Boom in Chinese tourists visiting Australian wineries
Australia is experiencing a boom of Chinese tourists visiting wineries says a major tour operator.
According to AAT Kings, an Australian and New Zealand tour operator, between 2015 and 2016, Chinese interest in their Australian wine tours increased by over 300 per cent.
Between 2013 and 2014, interested increased by over 600 per cent.
AAT Kings predicts the interest to continue growing in 2017 if current booking trends established in the first quarter of the year continues.
Why Chinese tourists are interested in visiting Australian wineries
An AAT Kings spokesperson told Australian Food News that younger Chinee nationals have become interested in wine with consumption increasing dramatically since 2012.
“Although China itself is one of the largest producers of wine, the market appears to prefer the quality and flavour of Australian, French and Chilean wine,” the spokesperson said.
“In China, Australia is now being associated with wine as part of our culture just like France.”
Along with a growing interest in wine, Australian travel companies are also making it easier for Chinese tourists to visit Australia’s wineries.
“Our primary marketing activities involved launching a dedicated Chinese language website and Chinese language tour brochures,” AAT Kings’ spokesperson said.
“Both these marketing tools feature several of our wine touring options and are targeted at consumers and travel agents.”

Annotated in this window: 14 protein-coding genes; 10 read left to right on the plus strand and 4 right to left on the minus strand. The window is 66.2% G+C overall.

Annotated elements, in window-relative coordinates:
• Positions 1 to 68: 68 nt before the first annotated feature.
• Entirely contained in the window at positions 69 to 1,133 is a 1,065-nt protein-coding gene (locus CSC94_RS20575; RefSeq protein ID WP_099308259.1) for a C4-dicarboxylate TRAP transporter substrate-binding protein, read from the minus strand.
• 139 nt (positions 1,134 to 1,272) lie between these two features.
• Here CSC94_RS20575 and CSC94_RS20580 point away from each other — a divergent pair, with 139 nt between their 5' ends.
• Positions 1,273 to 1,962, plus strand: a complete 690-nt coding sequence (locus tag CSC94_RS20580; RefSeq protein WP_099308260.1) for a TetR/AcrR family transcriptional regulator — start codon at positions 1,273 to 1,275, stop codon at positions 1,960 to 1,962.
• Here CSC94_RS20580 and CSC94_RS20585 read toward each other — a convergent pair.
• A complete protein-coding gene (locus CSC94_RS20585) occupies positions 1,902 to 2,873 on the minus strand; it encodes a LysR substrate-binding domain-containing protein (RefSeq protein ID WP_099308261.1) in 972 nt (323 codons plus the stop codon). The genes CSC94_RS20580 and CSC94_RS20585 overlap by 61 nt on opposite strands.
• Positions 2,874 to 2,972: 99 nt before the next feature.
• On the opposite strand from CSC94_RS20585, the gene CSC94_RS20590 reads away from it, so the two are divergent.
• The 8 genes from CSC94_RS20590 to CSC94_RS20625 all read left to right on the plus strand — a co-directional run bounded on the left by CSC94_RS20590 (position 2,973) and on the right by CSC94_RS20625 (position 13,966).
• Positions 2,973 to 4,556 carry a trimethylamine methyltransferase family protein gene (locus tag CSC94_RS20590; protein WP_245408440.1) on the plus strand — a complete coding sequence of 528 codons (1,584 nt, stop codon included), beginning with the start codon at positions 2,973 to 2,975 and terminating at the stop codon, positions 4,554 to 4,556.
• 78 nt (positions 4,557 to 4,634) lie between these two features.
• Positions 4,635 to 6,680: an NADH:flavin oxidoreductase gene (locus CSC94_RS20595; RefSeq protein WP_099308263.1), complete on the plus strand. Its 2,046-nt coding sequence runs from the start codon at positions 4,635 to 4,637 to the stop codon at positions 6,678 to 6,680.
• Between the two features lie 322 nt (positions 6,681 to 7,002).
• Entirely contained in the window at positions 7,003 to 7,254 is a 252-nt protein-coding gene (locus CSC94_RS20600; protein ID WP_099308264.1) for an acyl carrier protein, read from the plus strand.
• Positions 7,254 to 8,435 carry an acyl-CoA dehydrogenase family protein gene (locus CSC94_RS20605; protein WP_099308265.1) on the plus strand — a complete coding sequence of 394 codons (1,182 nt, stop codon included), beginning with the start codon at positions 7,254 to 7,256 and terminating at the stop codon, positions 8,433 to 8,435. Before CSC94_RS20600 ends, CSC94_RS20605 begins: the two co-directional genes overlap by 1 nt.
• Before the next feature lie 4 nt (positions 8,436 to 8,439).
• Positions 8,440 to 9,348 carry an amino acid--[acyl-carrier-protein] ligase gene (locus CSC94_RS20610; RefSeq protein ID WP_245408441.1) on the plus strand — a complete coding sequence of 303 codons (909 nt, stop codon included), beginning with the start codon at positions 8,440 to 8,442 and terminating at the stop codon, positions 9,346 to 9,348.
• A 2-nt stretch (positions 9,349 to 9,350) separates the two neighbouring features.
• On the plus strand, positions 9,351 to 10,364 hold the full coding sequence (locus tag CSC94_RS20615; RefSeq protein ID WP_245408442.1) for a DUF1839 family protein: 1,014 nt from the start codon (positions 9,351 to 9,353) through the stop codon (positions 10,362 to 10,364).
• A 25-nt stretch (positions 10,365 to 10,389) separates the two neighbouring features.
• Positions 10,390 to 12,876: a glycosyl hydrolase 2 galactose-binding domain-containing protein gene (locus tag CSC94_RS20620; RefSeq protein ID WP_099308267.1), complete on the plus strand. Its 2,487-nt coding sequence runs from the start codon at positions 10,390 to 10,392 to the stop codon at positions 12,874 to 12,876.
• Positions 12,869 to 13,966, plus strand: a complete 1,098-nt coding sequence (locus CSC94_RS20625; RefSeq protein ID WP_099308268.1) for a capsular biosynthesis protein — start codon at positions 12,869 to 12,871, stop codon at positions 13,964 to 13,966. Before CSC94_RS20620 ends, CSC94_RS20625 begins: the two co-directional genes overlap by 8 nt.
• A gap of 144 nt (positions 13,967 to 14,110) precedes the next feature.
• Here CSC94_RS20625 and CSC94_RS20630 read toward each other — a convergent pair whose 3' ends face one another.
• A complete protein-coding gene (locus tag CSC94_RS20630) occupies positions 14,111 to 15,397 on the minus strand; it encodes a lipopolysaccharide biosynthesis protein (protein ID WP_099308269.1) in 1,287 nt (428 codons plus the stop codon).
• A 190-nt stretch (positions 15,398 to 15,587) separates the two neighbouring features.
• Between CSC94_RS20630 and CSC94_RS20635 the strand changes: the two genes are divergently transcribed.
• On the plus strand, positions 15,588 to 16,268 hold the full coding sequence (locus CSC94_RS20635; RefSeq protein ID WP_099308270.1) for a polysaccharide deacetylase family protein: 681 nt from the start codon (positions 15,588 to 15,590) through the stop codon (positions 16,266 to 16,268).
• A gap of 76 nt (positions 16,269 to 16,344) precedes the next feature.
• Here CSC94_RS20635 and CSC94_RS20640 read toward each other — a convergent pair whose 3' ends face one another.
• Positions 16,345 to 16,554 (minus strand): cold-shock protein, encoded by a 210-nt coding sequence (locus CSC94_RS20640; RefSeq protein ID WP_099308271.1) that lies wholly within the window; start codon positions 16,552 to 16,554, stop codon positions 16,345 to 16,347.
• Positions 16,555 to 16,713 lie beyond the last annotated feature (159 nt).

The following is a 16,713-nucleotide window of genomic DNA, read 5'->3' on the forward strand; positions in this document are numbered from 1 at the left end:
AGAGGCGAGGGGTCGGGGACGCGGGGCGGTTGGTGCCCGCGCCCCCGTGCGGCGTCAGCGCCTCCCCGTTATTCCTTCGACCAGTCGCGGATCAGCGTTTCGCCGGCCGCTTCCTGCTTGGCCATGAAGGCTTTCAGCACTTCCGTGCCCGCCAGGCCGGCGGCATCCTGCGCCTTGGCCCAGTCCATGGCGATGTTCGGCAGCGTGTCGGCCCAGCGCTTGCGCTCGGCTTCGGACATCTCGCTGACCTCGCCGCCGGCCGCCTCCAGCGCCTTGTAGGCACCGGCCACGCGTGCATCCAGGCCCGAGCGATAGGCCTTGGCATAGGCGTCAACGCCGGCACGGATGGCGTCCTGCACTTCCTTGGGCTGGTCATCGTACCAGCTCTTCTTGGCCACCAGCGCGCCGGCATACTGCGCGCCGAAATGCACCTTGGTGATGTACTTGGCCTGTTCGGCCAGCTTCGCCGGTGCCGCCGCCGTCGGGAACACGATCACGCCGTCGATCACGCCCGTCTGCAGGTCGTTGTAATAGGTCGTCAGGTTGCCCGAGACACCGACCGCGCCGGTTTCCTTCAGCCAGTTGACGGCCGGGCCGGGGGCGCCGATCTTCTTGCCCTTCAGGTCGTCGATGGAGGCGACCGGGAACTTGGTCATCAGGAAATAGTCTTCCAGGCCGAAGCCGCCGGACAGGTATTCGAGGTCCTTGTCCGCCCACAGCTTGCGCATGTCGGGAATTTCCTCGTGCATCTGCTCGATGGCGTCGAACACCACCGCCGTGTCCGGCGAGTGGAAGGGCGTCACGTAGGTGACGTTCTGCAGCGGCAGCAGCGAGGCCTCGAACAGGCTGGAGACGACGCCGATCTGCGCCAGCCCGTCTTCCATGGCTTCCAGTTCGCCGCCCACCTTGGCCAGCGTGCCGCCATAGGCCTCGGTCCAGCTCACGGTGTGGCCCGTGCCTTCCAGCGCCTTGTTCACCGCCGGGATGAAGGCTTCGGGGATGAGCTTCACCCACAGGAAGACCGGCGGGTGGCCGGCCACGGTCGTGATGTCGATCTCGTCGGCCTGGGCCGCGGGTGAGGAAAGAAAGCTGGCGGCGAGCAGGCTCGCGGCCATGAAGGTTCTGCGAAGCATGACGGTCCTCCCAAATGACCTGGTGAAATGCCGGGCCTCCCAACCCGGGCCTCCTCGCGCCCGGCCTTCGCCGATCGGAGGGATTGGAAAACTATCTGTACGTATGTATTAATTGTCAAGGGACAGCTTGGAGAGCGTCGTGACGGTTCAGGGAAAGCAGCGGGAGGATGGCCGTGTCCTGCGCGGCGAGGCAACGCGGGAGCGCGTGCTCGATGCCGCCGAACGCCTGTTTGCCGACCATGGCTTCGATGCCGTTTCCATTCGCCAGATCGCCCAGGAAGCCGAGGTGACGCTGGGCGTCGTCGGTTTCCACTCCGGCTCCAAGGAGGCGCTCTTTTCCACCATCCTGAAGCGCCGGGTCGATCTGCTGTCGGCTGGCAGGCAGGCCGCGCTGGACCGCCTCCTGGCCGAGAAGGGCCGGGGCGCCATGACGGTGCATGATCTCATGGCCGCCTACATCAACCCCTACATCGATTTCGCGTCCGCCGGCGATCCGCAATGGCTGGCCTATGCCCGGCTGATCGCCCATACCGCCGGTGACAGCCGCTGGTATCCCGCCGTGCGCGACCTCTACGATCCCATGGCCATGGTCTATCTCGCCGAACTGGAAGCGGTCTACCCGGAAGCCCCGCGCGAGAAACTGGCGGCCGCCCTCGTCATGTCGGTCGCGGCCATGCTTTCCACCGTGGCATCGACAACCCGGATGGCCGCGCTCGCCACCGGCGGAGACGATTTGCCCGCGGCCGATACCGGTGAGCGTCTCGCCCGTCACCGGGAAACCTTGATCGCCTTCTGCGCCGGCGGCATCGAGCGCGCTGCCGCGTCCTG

What winery regions do Chinese tourists want to visit?
Although locations like the Barossa Valley are regarded as Australia’s wine country, AAT says Chinese tourists are sticking to wineries near Sydney and Melbourne.
“Our most popular wine tours visit Hunter Valley wineries in NSW and Yarra Valley wineries in Victoria,” the AAT Kings’ spokesperson said.
More tourists to come
“With the interest in Australian wine from the Chinese market continuing to grow, we expect the numbers of Chinese guests on our tours that include wine regions to increase year-on-year,” AAT Kings’ spokesperson said.
“As evidence of this trend, vineyards are producing products and marketing directly targeted at the Chinese market. Penfolds in the Barossa Valley is packaging wine in red packaging and themed packaging such as their ‘Year of the Rooster’ bottle for ‘Max’s – The Promise Shiraz’.”
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